Angling the pencil diagonally from your nostril to the outside corner of your eye will tell you where your brow should end. Mark these points with an eyebrow pencil and tweeze accordingly, never removing more than two rows of hair from the underside.

Avoid removing too much hair from above the brow - just enough to create a subtle, downward slope.  It's also worth investing in a good pair of tweezers -  square tip tweezers work well on coarser hair, while thin tip tweezers are ideal for finer hair.

Slanted tip tweezers are the best option for some seriously precise plucking and are perfect for maintaining brows on a day-to-day basis.

Only using one concealer

Using a one-size-suits-all approach to concealer is never a good approach.  You might well remember the days when one slick of Rimmel’s Hide the Blemish instantly covered everything from dark circles to spots but as our skin matures, its requirements change.

Covering dark circles can be especially tricky, and for this reason, a dedicated eye bag banisher is worth its weight in gold. 'Cover dark circles with a creamy, yellow-toned concealer,' suggests Bobbi Brown. 'For extreme darkness, start with a pink-toned corrector, then layer on the yellow-toned concealer.'

Mistreating your make up

The New Year is a great time to clear out your wardrobe, but what about your make up bag?

The combination of damp make up sponges, dirty make up brushes and eye liner pencils are a recipe for disaster, while hanging onto that year-old mascara won’t save you money, but might well lead to an eye infection.

Be ruthless: throw away anything which hasn't been used in the last three months, and give your make up bag a thorough clean, too.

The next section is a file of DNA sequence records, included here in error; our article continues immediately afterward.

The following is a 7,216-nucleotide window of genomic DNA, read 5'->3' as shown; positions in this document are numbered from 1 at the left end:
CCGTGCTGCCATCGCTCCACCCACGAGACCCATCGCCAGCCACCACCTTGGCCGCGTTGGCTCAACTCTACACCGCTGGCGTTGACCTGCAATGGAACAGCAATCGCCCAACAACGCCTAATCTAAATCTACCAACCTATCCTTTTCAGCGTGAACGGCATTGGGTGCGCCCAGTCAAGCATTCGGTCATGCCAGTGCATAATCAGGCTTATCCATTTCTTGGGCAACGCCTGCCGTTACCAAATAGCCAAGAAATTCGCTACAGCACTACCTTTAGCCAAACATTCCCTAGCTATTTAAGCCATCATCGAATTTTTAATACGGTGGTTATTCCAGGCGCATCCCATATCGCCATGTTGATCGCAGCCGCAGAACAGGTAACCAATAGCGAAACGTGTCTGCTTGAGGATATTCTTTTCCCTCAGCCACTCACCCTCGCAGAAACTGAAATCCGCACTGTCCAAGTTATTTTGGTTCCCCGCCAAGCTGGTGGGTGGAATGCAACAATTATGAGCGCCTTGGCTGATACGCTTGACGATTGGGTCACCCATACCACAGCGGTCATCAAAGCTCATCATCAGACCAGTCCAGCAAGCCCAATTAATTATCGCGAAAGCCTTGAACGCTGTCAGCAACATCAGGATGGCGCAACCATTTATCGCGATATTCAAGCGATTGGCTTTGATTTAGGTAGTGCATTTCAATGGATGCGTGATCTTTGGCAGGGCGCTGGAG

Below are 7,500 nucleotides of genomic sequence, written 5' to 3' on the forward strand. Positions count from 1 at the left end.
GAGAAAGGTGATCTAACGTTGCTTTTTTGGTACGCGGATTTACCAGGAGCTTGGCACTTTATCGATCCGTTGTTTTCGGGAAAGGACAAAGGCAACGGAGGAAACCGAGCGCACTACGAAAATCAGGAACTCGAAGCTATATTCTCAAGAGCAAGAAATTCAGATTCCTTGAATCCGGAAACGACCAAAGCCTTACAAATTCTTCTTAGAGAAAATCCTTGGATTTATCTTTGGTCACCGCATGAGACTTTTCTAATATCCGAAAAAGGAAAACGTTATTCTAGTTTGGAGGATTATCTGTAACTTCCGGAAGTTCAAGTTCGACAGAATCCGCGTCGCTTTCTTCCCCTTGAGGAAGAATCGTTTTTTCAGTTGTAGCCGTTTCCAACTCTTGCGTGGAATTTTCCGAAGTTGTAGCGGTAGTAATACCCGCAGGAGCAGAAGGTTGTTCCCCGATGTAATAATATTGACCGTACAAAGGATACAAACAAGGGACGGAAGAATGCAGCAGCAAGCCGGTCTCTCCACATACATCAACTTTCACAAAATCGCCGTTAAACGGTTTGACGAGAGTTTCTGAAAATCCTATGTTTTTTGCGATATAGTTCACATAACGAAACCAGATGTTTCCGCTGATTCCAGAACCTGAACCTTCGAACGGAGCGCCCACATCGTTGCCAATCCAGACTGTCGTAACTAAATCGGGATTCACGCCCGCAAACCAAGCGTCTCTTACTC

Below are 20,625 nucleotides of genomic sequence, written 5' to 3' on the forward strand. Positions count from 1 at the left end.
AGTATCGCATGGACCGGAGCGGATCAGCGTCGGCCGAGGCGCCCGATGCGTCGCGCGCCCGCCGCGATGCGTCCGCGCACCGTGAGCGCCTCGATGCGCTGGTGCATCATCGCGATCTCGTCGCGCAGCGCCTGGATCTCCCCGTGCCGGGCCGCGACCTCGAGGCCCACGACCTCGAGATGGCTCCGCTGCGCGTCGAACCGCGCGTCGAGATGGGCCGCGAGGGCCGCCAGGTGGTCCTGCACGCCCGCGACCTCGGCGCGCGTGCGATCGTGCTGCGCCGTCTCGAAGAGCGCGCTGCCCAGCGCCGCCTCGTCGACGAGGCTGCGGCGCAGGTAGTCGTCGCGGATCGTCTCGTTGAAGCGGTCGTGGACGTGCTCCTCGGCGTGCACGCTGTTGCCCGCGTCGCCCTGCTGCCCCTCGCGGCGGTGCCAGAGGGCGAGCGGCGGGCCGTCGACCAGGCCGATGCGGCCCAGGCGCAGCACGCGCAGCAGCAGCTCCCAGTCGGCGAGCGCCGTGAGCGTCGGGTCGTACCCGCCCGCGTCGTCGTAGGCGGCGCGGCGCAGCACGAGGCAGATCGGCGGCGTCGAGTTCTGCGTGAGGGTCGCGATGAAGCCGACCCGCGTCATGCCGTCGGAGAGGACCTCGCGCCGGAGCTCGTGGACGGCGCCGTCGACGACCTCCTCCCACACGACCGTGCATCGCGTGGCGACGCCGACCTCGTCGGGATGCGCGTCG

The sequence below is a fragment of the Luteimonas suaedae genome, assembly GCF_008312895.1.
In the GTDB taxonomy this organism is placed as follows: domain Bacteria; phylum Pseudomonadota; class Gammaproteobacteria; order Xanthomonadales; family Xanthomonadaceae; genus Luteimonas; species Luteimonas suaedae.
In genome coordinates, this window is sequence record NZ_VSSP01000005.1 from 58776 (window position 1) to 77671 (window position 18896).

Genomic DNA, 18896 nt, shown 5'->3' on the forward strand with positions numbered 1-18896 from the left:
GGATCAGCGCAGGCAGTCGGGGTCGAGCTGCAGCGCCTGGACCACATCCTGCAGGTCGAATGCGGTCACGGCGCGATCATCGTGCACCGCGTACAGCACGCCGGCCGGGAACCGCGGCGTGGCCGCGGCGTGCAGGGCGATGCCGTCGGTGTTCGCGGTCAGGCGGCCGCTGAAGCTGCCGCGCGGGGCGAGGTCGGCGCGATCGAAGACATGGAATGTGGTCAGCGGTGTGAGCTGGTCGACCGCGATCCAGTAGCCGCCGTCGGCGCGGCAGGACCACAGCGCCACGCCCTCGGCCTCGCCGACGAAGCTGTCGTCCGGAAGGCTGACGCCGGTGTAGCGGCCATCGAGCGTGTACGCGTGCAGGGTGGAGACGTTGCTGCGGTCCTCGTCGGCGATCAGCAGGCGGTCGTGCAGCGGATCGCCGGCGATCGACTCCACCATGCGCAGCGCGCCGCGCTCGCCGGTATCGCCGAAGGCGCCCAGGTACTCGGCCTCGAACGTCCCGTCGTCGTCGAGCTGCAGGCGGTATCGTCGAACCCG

"Beauty bags which are either plastic or lined with nylon are best as they can be easily cleaned on a regular basis," points out Chase Aston.

"I always keep wet wipes to hand to wipe away any spillage or leakage, and for my once-a-month thorough clean out, I use either Isopropyl alcohol wipes or liquid Isopropyl alcohol. Soak a make up pad and wipe the bags clean inside and out. For cloth make up bags, pop them into a bowl of hot water and using a mixture of baby shampoo and disinfectant, thoroughly wash and rinse, then allow to air dry."

Five beauty resolutions to make (and stick to!) in 2013:

Change your mascara regularly - ideally every three months. On average, women in the UK keep their mascara for around 12 months.

Wash make brushes once a month - simply wash them in soapy water then leave then on the draining board to air dry. Dirty brushes are a breeding ground for micro-organisms which can cause herpes, ringworm and impetigo.
 
New Year beauty resolutions for 2013: Wash your make up brushes once a month ©RexVisit a make up counter and find out if the foundation you're using is the right one for your skin tone and type. Don't be afraid to ask for samples - foundations will often look completely different away from the harsh lighting of the shop floor.

Invest in a decent pair of tweezers. The right pair of tweezers will make the art of eye brow maintenance significantly easier. If possible, opt for a brand which offers a sharpening service - many brands offer a lifetime guarantee which will allow you to send back blunt tweezers for sharpening.

Go through your make up and chuck out anything you haven't used for three months. Unused items don't just take up space but are a magnet for germs, too. Don't forget to check the base of the product to find out how long it's meant to be kept for - the number of months will be written within an open pot symbol.